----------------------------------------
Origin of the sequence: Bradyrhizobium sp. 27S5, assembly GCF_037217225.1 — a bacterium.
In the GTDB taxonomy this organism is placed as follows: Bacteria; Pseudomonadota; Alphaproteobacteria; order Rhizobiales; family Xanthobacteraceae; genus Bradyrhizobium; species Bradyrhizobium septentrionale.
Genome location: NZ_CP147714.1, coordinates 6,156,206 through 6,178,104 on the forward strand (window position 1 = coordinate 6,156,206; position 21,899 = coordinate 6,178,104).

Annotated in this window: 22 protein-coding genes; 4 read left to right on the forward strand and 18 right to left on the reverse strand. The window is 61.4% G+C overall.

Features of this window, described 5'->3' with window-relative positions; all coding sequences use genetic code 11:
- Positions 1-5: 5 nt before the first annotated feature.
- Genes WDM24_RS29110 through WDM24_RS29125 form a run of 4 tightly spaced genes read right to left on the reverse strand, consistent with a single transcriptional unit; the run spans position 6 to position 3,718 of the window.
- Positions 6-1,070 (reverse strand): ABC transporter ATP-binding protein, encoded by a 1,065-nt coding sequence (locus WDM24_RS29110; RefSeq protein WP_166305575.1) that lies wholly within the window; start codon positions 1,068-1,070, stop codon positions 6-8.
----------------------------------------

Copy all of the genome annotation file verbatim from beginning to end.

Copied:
Origin of the sequence: Bradyrhizobium sp. 27S5, assembly GCF_037217225.1 — a bacterium.
In the GTDB taxonomy this organism is placed as follows: Bacteria; Pseudomonadota; Alphaproteobacteria; order Rhizobiales; family Xanthobacteraceae; genus Bradyrhizobium; species Bradyrhizobium septentrionale.
Genome location: NZ_CP147714.1, coordinates 6,156,206 through 6,178,104 on the forward strand (window position 1 = coordinate 6,156,206; position 21,899 = coordinate 6,178,104).

Annotated in this window: 22 protein-coding genes; 4 read left to right on the forward strand and 18 right to left on the reverse strand. The window is 61.4% G+C overall.

Features of this window, described 5'->3' with window-relative positions; all coding sequences use genetic code 11:
- Positions 1-5: 5 nt before the first annotated feature.
- Genes WDM24_RS29110 through WDM24_RS29125 form a run of 4 tightly spaced genes read right to left on the reverse strand, consistent with a single transcriptional unit; the run spans position 6 to position 3,718 of the window.
- Positions 6-1,070 (reverse strand): ABC transporter ATP-binding protein, encoded by a 1,065-nt coding sequence (locus WDM24_RS29110; RefSeq protein WP_166305575.1) that lies wholly within the window; start codon positions 1,068-1,070, stop codon positions 6-8.